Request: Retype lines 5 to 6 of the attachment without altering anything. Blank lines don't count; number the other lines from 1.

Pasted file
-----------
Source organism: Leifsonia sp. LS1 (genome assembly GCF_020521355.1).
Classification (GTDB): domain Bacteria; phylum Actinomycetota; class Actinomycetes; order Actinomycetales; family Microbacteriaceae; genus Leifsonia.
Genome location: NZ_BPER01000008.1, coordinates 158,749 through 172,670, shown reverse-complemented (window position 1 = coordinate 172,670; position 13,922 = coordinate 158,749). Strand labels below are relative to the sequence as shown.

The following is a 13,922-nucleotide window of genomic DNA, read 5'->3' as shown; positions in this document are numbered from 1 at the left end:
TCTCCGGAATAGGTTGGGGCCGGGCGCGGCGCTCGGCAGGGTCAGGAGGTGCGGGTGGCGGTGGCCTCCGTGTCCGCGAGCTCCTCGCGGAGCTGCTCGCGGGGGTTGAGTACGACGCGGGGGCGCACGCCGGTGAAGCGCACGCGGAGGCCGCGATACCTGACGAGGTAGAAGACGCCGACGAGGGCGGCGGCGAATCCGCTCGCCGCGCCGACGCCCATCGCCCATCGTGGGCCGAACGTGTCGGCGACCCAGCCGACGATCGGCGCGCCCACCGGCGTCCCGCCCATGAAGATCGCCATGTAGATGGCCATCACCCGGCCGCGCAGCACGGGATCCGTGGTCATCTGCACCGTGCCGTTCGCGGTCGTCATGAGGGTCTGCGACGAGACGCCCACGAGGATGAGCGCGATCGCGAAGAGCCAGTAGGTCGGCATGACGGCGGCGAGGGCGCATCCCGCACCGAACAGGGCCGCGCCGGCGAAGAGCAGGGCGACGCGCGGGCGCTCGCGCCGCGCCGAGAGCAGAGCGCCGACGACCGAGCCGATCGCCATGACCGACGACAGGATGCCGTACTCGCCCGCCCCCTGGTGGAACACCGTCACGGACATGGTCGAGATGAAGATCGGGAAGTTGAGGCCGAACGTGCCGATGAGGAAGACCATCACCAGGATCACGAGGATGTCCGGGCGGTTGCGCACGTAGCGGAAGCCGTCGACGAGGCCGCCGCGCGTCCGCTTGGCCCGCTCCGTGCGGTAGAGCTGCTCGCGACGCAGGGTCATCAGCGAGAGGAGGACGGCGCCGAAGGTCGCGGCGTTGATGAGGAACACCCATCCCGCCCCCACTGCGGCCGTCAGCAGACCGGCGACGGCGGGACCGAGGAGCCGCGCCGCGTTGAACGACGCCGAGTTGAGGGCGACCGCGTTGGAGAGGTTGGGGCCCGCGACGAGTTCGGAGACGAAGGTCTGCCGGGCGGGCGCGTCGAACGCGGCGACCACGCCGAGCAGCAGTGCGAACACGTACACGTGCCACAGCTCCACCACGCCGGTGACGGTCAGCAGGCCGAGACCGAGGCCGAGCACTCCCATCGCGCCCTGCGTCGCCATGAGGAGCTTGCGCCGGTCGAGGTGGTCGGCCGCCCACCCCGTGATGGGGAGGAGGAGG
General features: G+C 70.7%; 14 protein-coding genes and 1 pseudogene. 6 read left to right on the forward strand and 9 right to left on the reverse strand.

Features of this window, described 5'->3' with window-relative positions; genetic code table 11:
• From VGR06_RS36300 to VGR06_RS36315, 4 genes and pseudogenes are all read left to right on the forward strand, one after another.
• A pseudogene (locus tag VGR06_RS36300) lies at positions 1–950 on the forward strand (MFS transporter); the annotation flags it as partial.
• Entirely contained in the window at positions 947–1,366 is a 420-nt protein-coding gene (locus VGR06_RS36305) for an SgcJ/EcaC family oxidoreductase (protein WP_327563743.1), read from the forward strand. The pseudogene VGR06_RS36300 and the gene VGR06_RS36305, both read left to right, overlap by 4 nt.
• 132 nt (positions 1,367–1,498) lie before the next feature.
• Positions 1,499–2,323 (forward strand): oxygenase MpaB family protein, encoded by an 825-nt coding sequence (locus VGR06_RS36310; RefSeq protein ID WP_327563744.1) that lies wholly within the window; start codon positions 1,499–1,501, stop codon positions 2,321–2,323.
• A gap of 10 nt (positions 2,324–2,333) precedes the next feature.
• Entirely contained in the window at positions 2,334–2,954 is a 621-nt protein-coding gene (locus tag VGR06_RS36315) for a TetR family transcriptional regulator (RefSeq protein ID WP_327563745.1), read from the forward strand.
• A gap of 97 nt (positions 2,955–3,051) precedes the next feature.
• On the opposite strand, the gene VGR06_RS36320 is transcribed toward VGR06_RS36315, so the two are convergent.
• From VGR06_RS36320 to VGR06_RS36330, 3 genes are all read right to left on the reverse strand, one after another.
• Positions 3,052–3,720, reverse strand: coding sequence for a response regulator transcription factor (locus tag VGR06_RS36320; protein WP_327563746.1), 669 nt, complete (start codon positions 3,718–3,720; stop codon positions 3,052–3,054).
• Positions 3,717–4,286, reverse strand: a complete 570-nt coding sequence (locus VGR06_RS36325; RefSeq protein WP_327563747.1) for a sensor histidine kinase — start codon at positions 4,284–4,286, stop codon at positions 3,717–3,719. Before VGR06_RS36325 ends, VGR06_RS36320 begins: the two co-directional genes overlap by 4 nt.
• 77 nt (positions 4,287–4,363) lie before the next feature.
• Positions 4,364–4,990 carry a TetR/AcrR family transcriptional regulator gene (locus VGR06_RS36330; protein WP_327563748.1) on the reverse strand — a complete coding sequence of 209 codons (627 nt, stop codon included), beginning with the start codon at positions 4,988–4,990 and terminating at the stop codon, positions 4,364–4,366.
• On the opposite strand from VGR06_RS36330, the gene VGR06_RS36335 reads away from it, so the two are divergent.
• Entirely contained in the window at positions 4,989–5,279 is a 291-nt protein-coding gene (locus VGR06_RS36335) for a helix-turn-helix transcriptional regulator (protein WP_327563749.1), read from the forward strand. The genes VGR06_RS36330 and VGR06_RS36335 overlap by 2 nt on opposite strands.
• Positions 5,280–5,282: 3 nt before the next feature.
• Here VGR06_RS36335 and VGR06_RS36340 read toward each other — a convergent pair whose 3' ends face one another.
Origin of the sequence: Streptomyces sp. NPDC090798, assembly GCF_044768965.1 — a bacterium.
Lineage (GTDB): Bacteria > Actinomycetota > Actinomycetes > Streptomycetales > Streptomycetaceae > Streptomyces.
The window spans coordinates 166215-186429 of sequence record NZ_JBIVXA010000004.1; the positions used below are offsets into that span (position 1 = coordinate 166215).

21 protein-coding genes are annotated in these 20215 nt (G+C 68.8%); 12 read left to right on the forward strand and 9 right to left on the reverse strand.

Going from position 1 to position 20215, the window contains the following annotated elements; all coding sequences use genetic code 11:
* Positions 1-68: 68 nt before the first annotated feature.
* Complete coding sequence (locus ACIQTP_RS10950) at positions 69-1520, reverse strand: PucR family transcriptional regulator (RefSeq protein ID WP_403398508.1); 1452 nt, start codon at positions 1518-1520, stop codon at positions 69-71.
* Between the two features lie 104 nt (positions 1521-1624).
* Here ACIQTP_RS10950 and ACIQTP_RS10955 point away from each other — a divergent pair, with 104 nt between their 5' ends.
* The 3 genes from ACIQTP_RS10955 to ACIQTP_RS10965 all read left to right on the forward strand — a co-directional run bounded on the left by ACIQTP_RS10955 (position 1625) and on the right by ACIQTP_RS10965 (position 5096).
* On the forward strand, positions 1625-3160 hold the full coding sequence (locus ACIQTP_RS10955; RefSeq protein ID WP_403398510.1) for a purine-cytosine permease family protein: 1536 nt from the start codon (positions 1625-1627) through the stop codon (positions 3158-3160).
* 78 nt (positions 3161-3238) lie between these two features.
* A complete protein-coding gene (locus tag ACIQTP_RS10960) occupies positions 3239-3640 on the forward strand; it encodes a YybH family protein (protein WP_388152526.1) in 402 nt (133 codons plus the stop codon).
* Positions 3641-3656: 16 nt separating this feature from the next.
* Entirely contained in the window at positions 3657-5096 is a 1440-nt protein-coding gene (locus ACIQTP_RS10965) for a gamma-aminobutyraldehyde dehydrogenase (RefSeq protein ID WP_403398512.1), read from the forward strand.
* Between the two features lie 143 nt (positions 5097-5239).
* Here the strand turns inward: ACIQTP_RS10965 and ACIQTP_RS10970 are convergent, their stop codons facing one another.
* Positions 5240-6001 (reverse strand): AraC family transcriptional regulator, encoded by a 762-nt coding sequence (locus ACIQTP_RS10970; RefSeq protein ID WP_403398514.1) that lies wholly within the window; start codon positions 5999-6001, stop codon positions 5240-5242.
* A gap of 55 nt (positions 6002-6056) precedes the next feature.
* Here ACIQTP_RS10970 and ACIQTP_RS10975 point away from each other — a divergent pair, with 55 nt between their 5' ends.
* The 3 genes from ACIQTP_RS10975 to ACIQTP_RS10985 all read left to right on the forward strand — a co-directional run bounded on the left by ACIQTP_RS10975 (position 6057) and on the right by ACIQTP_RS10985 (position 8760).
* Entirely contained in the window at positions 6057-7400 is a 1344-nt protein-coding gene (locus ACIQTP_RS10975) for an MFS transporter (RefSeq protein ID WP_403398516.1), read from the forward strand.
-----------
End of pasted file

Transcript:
TCTCCGGAATAGGTTGGGGCCGGGCGCGGCGCTCGGCAGGGTCAGGAGGTGCGGGTGGCGGTGGCCTCCGTGTCCGCGAGCTCCTCGCGGAGCTGCTCGCGGGGGTTGAGTACGACGCGGGGGCGCACGCCGGTGAAGCGCACGCGGAGGCCGCGATACCTGACGAGGTAGAAGACGCCGACGAGGGCGGCGGCGAATCCGCTCGCCGCGCCGACGCCCATCGCCCATCGTGGGCCGAACGTGTCGGCGACCCAGCCGACGATCGGCGCGCCCACCGGCGTCCCGCCCATGAAGATCGCCATGTAGATGGCCATCACCCGGCCGCGCAGCACGGGATCCGTGGTCATCTGCACCGTGCCGTTCGCGGTCGTCATGAGGGTCTGCGACGAGACGCCCACGAGGATGAGCGCGATCGCGAAGAGCCAGTAGGTCGGCATGACGGCGGCGAGGGCGCATCCCGCACCGAACAGGGCCGCGCCGGCGAAGAGCAGGGCGACGCGCGGGCGCTCGCGCCGCGCCGAGAGCAGAGCGCCGACGACCGAGCCGATCGCCATGACCGACGACAGGATGCCGTACTCGCCCGCCCCCTGGTGGAACACCGTCACGGACATGGTCGAGATGAAGATCGGGAAGTTGAGGCCGAACGTGCCGATGAGGAAGACCATCACCAGGATCACGAGGATGTCCGGGCGGTTGCGCACGTAGCGGAAGCCGTCGACGAGGCCGCCGCGCGTCCGCTTGGCCCGCTCCGTGCGGTAGAGCTGCTCGCGACGCAGGGTCATCAGCGAGAGGAGGACGGCGCCGAAGGTCGCGGCGTTGATGAGGAACACCCATCCCGCCCCCACTGCGGCCGTCAGCAGACCGGCGACGGCGGGACCGAGGAGCCGCGCCGCGTTGAACGACGCCGAGTTGAGGGCGACCGCGTTGGAGAGGTTGGGGCCCGCGACGAGTTCGGAGACGAAGGTCTGCCGGGCGGGCGCGTCGAACGCGGCGACCACGCCGAGCAGCAGTGCGAACACGTACACGTGCCACAGCTCCACCACGCCGGTGACGGTCAGCAGGCCGAGACCGAGGCCGAGCACTCCCATCGCGCCCTGCGTCGCCATGAGGAGCTTGCGCCGGTCGAGGTGGTCGGCCGCCCACCCCGTGATGGGGAGGAGGAGG
General features: G+C 70.7%; 14 protein-coding genes and 1 pseudogene. 6 read left to right on the forward strand and 9 right to left on the reverse strand.